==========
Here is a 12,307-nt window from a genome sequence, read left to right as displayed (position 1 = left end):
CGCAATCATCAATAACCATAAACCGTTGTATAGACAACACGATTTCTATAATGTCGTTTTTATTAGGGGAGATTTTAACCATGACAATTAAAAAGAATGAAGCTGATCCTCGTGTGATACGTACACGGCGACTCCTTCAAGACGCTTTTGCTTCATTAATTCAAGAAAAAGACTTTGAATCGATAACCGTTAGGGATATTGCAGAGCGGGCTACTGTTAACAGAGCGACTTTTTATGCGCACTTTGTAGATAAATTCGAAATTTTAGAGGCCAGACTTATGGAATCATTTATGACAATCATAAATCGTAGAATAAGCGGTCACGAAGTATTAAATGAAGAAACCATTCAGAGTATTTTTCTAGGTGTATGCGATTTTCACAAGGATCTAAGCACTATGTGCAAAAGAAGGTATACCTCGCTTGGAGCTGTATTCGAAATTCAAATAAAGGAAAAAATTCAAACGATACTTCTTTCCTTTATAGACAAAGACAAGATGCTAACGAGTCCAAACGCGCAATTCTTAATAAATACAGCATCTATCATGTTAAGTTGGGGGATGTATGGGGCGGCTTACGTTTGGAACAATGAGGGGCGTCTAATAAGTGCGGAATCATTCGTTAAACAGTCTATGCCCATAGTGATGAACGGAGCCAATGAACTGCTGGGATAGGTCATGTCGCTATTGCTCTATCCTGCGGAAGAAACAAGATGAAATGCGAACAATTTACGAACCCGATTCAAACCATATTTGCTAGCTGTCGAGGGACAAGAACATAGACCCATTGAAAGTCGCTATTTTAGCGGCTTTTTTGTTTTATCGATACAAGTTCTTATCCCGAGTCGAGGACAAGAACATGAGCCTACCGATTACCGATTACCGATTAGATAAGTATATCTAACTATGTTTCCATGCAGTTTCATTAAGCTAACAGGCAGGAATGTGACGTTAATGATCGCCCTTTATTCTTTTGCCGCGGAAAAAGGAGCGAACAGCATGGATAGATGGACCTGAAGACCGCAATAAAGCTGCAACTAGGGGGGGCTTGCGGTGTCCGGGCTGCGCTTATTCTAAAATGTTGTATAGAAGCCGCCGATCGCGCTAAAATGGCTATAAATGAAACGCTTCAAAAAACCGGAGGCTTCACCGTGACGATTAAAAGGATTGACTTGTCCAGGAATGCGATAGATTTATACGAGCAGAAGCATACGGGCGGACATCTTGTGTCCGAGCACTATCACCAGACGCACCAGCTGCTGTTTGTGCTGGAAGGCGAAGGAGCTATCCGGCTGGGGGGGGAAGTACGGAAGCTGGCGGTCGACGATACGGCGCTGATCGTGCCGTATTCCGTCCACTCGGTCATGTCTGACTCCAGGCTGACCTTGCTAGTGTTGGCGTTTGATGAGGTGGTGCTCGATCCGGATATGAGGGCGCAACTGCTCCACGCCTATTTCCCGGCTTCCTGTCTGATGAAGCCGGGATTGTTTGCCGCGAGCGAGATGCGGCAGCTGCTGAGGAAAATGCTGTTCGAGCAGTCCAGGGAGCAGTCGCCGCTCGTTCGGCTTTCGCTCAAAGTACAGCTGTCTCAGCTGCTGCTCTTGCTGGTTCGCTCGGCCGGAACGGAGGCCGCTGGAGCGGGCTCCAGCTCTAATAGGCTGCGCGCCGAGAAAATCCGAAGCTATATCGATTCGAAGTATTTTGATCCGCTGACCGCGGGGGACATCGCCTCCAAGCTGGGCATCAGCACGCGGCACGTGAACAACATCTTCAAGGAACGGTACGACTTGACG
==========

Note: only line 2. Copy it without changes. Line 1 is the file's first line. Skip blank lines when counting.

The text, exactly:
CGCAATCATCAATAACCATAAACCGTTGTATAGACAACACGATTTCTATAATGTCGTTTTTATTAGGGGAGATTTTAACCATGACAATTAAAAAGAATGAAGCTGATCCTCGTGTGATACGTACACGGCGACTCCTTCAAGACGCTTTTGCTTCATTAATTCAAGAAAAAGACTTTGAATCGATAACCGTTAGGGATATTGCAGAGCGGGCTACTGTTAACAGAGCGACTTTTTATGCGCACTTTGTAGATAAATTCGAAATTTTAGAGGCCAGACTTATGGAATCATTTATGACAATCATAAATCGTAGAATAAGCGGTCACGAAGTATTAAATGAAGAAACCATTCAGAGTATTTTTCTAGGTGTATGCGATTTTCACAAGGATCTAAGCACTATGTGCAAAAGAAGGTATACCTCGCTTGGAGCTGTATTCGAAATTCAAATAAAGGAAAAAATTCAAACGATACTTCTTTCCTTTATAGACAAAGACAAGATGCTAACGAGTCCAAACGCGCAATTCTTAATAAATACAGCATCTATCATGTTAAGTTGGGGGATGTATGGGGCGGCTTACGTTTGGAACAATGAGGGGCGTCTAATAAGTGCGGAATCATTCGTTAAACAGTCTATGCCCATAGTGATGAACGGAGCCAATGAACTGCTGGGATAGGTCATGTCGCTATTGCTCTATCCTGCGGAAGAAACAAGATGAAATGCGAACAATTTACGAACCCGATTCAAACCATATTTGCTAGCTGTCGAGGGACAAGAACATAGACCCATTGAAAGTCGCTATTTTAGCGGCTTTTTTGTTTTATCGATACAAGTTCTTATCCCGAGTCGAGGACAAGAACATGAGCCTACCGATTACCGATTACCGATTAGATAAGTATATCTAACTATGTTTCCATGCAGTTTCATTAAGCTAACAGGCAGGAATGTGACGTTAATGATCGCCCTTTATTCTTTTGCCGCGGAAAAAGGAGCGAACAGCATGGATAGATGGACCTGAAGACCGCAATAAAGCTGCAACTAGGGGGGGCTTGCGGTGTCCGGGCTGCGCTTATTCTAAAATGTTGTATAGAAGCCGCCGATCGCGCTAAAATGGCTATAAATGAAACGCTTCAAAAAACCGGAGGCTTCACCGTGACGATTAAAAGGATTGACTTGTCCAGGAATGCGATAGATTTATACGAGCAGAAGCATACGGGCGGACATCTTGTGTCCGAGCACTATCACCAGACGCACCAGCTGCTGTTTGTGCTGGAAGGCGAAGGAGCTATCCGGCTGGGGGGGGAAGTACGGAAGCTGGCGGTCGACGATACGGCGCTGATCGTGCCGTATTCCGTCCACTCGGTCATGTCTGACTCCAGGCTGACCTTGCTAGTGTTGGCGTTTGATGAGGTGGTGCTCGATCCGGATATGAGGGCGCAACTGCTCCACGCCTATTTCCCGGCTTCCTGTCTGATGAAGCCGGGATTGTTTGCCGCGAGCGAGATGCGGCAGCTGCTGAGGAAAATGCTGTTCGAGCAGTCCAGGGAGCAGTCGCCGCTCGTTCGGCTTTCGCTCAAAGTACAGCTGTCTCAGCTGCTGCTCTTGCTGGTTCGCTCGGCCGGAACGGAGGCCGCTGGAGCGGGCTCCAGCTCTAATAGGCTGCGCGCCGAGAAAATCCGAAGCTATATCGATTCGAAGTATTTTGATCCGCTGACCGCGGGGGACATCGCCTCCAAGCTGGGCATCAGCACGCGGCACGTGAACAACATCTTCAAGGAACGGTACGACTTGACG